Mort Walker's career took off when he was eleven years old, when he sold his first cartoon to a regional newspaper. At the age of fifteen, he drew a weekly cartoon ('The Limejuicers') in the Kansas City Journal) and at eighteen, he became chief designer at Hallmark Cards. He studied literature at Washington University and journalism at the University of Missouri (where he also edited the campus newspaper Show Me). After a short period of service in the US Army, Walker soon became one of America's most published gag cartoonists. He also worked as an editor for Dell titles like 1000 Jokes, TV Stars and Hollywood Family. The lazy student 'Spider' became a regular character in his cartoons for the Saturday Evening Post. He eventually got King Features to syndicate a comic strip version, but changed the name to 'Beetle Bailey'.
The first strip was published on 3 September 1950. After a couple of months, Walker transfered the location of his strip from the school campus to an army base and his star was rising. Although the strip commenced during the Korean war years, Walker's lazy character never ended up in combat as most gags were situated in the army base. A Sunday page was added in September 1952 and 'Beetle Bailey' is still published in over 200 newspapers all around the world. Over the years, Walker has been assisted on the strip by Jerry Dumas, Bob Gustafson, Frank Johnson, and his sons Neal, Brian and Greg Walker (who is now co-credited with his father). To this day, Mort Walker personally oversees the production of his strip at his so-called "Connecticut laugh factory studio".
In addition to 'Beetle Bailey', Mort Walker scripted other newspaper comics. 'Hi and Lois' was written by Walker and drawn by Dik Browne, and commenced publication in 1954. The strip was a spin-off of a couple of side-characters from 'Beetle Bailey', called the Flagston family (Lois was Beetle's sister). After the death of Dik Browne, 'Hi and Lois' has been continued by the sons of Walker and Brown, Greg and Brian Walker doing the scripts, and Chance Brown the artwork. 'Hi and Lois' was followed by 'Mrs. Fitz's Flats' (with Frank Roberge, 1957-72) and 'Sam's Strip', a strip joking with the comics format and medium (with Jerry Dumas, 1961-63). In 1968, Walker began 'Boner's Ark', drawn at first by himself under his second surname Addison and then, from 1971 until 2000, by Frank Johnson. Later series by Walker include 'Sam and Silo' (also with Dumas, 1977), 'The Evermores' (drawn by Johnny Sajem, 1982-86) and 'Gamin and Patches' (again under the penname Addison, 1987).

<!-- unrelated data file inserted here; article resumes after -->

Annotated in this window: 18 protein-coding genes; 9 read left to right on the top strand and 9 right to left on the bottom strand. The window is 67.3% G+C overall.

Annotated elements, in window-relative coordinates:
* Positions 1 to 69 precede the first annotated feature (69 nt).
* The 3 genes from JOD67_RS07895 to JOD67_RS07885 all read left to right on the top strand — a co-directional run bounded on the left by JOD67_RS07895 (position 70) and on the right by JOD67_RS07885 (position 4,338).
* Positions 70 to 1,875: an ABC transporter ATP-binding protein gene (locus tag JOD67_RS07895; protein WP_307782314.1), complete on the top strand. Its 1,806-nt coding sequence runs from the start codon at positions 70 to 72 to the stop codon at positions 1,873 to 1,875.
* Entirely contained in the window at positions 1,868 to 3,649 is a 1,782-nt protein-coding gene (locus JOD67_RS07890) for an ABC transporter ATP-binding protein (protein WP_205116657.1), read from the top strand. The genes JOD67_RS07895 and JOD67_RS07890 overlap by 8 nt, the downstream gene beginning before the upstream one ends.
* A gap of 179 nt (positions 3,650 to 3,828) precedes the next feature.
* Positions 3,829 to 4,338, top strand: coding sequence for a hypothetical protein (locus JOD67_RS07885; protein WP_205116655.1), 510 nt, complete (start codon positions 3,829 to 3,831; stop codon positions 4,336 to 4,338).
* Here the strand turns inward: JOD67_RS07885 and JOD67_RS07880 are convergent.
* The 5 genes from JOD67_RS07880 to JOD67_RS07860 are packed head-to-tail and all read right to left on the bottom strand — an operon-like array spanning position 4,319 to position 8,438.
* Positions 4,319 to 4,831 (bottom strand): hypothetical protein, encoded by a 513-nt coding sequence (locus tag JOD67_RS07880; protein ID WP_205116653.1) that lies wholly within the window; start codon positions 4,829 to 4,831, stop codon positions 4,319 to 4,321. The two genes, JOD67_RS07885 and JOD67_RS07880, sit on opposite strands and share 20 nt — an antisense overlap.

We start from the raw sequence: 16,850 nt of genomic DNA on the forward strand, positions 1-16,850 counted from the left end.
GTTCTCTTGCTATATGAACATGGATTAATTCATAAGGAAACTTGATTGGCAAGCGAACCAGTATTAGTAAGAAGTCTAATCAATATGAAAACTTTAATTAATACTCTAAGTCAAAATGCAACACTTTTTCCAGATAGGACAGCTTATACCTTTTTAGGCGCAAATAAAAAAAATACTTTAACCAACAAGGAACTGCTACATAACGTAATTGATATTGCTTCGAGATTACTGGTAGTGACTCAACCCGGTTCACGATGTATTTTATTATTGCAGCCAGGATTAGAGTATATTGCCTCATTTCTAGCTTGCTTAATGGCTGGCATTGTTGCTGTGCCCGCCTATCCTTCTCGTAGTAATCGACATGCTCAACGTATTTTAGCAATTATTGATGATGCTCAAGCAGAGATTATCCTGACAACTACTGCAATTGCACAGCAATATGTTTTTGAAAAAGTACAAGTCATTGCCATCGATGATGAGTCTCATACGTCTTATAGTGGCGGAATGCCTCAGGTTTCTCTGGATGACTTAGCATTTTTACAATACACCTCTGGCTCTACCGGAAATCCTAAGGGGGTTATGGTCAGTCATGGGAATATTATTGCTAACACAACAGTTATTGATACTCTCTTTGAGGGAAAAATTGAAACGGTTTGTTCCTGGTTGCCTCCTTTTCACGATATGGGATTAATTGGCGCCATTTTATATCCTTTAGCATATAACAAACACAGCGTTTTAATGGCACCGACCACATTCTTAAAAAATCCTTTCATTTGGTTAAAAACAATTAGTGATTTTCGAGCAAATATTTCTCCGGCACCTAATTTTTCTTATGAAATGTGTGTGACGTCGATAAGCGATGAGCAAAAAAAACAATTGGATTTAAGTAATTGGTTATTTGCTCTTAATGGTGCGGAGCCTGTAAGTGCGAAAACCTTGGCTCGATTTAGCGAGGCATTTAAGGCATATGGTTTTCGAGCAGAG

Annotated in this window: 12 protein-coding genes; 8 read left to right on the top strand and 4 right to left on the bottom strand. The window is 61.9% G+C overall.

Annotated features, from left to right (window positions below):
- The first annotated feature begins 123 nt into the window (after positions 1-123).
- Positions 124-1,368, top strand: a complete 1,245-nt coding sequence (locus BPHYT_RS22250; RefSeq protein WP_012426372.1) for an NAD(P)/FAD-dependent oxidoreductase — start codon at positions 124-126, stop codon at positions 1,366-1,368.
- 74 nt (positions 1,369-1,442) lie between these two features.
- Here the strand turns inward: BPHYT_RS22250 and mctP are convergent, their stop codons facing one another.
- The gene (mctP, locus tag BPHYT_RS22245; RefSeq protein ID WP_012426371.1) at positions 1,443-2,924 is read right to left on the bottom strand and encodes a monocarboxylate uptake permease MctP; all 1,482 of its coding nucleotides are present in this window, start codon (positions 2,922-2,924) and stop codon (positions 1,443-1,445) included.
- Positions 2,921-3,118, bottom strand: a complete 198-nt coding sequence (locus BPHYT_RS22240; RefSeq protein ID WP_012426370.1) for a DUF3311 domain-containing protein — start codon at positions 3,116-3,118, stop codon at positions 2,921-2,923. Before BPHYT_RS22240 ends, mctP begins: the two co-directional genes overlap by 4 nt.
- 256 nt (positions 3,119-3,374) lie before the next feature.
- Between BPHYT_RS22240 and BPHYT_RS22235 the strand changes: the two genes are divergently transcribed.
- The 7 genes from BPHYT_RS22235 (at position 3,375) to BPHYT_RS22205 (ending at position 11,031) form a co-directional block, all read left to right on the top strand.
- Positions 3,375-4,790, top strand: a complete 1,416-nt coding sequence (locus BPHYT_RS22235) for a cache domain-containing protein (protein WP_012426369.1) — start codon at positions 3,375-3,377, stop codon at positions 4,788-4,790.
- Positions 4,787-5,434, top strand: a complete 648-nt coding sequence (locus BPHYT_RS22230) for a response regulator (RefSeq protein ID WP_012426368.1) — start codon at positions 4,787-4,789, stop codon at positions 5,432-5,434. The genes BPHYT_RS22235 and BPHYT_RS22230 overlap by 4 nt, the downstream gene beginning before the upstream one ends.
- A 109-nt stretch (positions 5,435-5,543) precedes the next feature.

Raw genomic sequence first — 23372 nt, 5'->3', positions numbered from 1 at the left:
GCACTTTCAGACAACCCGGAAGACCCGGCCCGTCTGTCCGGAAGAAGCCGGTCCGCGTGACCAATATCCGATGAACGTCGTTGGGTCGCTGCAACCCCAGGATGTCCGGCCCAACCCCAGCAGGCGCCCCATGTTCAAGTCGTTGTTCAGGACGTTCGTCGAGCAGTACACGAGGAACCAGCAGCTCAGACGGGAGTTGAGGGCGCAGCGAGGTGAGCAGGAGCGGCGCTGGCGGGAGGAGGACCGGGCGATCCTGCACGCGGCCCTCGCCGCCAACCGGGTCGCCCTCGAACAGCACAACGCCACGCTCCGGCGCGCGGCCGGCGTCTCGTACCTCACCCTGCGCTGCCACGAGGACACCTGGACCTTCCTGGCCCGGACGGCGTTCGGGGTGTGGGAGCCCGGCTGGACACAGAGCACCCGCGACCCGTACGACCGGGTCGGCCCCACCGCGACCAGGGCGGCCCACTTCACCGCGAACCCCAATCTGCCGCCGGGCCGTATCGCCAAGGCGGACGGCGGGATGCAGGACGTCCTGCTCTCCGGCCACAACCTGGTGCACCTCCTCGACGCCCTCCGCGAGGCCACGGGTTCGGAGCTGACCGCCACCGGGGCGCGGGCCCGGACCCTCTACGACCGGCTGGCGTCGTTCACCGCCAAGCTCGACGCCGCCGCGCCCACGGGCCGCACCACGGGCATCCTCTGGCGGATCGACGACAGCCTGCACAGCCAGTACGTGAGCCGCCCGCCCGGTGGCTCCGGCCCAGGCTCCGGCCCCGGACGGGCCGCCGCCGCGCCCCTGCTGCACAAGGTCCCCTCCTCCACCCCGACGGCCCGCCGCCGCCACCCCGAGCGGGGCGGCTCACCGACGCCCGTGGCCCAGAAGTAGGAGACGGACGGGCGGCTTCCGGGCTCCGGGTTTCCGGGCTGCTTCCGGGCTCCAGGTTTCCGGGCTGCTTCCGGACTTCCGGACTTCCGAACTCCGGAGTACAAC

In 1954 Walker received the NCS Rueben Award for his efforts on the strip. But Walker himself considers his greatest achievement to be his International Museum of Cartoon Art, which he opened in 1974. Walker has written several books on the art and history of comics, as well as children's books.
(on King Features site)